Sanctions

Central Bank Immunity, Afghanistan, and Judgments Against the Taliban

International law and U.S. foreign policy provide powerful reasons to require clearer direction from the political branches before ordering the turnover of Afghan central bank assets to U.S. judgment creditors. [This post also appears on Lawfare]. Afghan central bank assets in the United States were frozen by President Biden following the Taliban’s takeover of the…

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Expert Recap and Analysis of Halkbank Oral Argument at the Supreme Court

Editor’s Note: This article also appears in Just Security. On January 17, the Supreme Court heard oral argument in Türkiye Halk Bankasi A.S. (Halkbank) v. United States. The case asks whether Halkbank, which is majority-owned by the Turkish Wealth Fund (TWF), enjoys immunity from criminal prosecution in U.S. courts. Last spring, I previewed the unresolved…

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Resolving the Immunity Issues in Halkbank

The question now before the U.S. Supreme Court in Türkiye Halk Bankasi A.Ş., v. United States is whether a foreign state’s wholly-owned private bank is immune from criminal prosecution in U.S. courts. The issue is framed as one of statutory interpretation, since the Second Circuit affirmed District Judge Berman’s ruling that the 1976 Foreign Sovereign…

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A Century of Changes in Extraterritoriality

This post is a lightly edited version of a talk given virtually on November 26, 2022, at the “International Symposium on Accelerating Changes Unseen in a Century and the Development of International Law” organized by the Chinese Academy of Social Sciences, Institute of International Law. I am pleased to be with you today to discuss…

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Transnational Litigation Anticipation: Previewing the Court’s Next Term

TLB recently recapped the Supreme Court’s transnational litigation cases from last Term. This post looks ahead to the upcoming Term, for which the Court has already granted certiorari in a personal jurisdiction case that may have implications for transnational litigation. TLB is also tracking several interesting petitions for certiorari in disputes involving the Foreign Sovereign…

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Russia Should Not be Designated a State Sponsor of Terrorism

Editor’s Note: This article also appears in Just Security.

Members of Congress and President Zelenskyy of Ukraine have called for U.S. Secretary of State Antony Blinken to designate Russia a state sponsor of terrorism, and late last month the Senate Foreign Relations Committee reported out a resolution to this effect. The designation would have important…

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New Article Argues that the Helms-Burton Act Has Backfired

In an article recently posted on SSRN, Gergana Sivrieva surveys cases filed under Title III of the Helms-Burton Act for trafficking in expropriated property. She shows that, surprisingly, the principal defendants have not been foreign companies investing in Cuba but rather U.S. companies with only attenuated connections to such property. Congress passed the Helm-Burton Act…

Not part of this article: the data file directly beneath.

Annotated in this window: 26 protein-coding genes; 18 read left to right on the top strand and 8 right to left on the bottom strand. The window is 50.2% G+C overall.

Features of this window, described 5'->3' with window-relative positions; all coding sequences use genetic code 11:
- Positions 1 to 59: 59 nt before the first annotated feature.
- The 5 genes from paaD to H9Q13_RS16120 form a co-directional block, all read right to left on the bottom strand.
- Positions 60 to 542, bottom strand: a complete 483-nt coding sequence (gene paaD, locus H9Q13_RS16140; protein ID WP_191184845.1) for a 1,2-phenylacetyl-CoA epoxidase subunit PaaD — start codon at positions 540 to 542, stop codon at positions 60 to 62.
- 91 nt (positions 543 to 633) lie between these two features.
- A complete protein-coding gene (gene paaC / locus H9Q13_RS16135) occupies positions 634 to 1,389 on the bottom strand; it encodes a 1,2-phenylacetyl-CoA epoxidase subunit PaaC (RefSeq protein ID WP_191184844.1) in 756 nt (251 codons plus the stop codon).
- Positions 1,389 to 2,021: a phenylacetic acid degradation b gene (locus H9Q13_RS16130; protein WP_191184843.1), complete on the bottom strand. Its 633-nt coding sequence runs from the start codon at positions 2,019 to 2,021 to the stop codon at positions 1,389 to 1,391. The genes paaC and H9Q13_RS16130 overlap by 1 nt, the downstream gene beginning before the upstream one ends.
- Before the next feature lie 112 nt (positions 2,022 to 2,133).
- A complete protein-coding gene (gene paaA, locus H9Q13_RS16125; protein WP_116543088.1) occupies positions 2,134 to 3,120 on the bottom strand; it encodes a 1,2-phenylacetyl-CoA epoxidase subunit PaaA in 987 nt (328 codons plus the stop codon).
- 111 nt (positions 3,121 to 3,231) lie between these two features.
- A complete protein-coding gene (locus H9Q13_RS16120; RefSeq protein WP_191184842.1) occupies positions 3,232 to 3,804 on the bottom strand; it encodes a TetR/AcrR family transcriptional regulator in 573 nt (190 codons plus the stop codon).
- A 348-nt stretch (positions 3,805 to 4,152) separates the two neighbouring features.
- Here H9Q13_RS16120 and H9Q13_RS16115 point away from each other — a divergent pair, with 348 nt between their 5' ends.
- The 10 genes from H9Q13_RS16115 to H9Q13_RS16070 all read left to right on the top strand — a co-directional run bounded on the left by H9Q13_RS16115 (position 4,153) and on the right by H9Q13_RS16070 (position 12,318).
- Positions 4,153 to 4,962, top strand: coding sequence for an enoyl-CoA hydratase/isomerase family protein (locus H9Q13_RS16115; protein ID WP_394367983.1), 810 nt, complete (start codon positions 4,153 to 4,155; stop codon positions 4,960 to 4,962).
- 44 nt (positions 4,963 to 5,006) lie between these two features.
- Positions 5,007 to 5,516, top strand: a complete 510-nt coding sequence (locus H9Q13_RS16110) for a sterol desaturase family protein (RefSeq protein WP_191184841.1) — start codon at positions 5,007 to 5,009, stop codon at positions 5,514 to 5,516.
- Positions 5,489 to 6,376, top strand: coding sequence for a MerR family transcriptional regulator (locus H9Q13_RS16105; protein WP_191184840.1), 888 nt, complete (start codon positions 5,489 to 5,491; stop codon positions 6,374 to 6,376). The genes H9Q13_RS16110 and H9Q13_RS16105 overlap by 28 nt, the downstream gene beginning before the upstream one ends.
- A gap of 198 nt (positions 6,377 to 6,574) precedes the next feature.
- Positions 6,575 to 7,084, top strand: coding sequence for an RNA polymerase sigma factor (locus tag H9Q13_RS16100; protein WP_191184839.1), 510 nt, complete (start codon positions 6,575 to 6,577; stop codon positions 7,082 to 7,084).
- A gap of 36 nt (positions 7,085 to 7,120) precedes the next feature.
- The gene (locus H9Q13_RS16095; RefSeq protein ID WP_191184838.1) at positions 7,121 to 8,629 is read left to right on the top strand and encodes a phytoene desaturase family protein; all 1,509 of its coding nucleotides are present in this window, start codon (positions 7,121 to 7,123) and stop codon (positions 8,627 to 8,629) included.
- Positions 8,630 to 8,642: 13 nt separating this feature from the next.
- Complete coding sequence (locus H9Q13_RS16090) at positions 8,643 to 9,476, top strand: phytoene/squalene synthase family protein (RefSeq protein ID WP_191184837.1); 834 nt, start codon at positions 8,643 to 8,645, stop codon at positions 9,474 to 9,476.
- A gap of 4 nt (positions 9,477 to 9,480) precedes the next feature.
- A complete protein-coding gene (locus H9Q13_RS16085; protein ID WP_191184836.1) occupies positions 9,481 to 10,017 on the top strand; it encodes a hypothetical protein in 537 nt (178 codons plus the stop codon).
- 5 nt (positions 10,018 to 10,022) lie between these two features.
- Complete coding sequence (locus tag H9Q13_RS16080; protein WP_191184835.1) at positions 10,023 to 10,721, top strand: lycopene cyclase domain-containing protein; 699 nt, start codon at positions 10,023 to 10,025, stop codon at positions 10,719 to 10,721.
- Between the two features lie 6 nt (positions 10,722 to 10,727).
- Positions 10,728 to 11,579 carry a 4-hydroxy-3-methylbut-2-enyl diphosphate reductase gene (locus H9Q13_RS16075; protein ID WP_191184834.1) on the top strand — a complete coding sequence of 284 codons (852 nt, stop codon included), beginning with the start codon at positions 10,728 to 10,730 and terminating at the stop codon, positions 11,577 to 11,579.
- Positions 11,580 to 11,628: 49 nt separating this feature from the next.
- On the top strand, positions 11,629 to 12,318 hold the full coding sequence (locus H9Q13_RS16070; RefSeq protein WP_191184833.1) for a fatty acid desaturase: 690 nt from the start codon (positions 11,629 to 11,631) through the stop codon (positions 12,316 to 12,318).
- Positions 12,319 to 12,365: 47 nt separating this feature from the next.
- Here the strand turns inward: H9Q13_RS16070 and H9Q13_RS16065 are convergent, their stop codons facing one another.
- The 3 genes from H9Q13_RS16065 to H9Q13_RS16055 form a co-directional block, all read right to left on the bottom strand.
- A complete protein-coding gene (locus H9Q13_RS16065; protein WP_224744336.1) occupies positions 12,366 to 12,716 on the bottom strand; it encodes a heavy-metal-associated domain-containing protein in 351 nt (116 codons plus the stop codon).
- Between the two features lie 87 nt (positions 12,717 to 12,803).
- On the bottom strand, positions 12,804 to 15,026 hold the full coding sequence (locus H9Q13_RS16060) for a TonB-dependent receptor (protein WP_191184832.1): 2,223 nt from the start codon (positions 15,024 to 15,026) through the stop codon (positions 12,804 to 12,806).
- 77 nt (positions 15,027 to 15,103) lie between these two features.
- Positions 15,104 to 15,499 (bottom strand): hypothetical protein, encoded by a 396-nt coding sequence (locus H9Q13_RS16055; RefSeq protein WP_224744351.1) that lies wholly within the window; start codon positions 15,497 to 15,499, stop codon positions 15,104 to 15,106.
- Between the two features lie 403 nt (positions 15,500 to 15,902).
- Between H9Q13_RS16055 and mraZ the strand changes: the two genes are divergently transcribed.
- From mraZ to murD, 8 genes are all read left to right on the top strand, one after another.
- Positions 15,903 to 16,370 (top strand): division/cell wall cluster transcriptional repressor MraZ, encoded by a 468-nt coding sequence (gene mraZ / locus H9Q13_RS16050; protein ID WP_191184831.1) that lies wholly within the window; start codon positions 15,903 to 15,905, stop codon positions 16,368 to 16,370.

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Afghan Central Bank Assets Should Be Immune in Cases against the Taliban

Victims of terrorist attacks who obtained default judgments against the Taliban have requested the turnover of Afghan central bank assets frozen by U.S. sanctions. Because these assets are protected by foreign sovereign immunity and because no exception to immunity is applicable, courts should not order the assets turned over to the judgement-creditor plaintiffs, despite the terrible injuries that they and their families have suffered.

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Ingrid (Wuerth) Brunk

Vanderbilt Law School
ingrid.wuerth@vanderbilt.eduEmail

William Dodge

UC Davis School of Law
wsdodge@ucdavis.eduEmail

Maggie Gardner

Cornell Law School
mgardner@cornell.eduEmail

John F. Coyle

University of North Carolina School of Law
jfcoyle@email.unc.eduEmail

Zachary D. Clopton

Northwestern Pritzker School of Law
zclopton@law.northwestern.eduEmail

Matt Hornung

Cornell Law School
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Jonathan Schaffer-Goddard

Holwell Shuster & Goldberg; 4 Pump Court, London
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Chimène Keitner

UC Hastings Law
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David P. Stewart

Georgetown University Law Center
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Curtis A. Bradley

University of Chicago Law School
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Benjamin Hayward

Department of Business Law and Taxation, Monash Business School
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Rajat Lal

Faculty of Law, Monash University
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David Landau

Florida State University College of Law
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Katie Burghardt Kramer

DGW Kramer LLP
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Tanya Monestier

University at Buffalo School of Law
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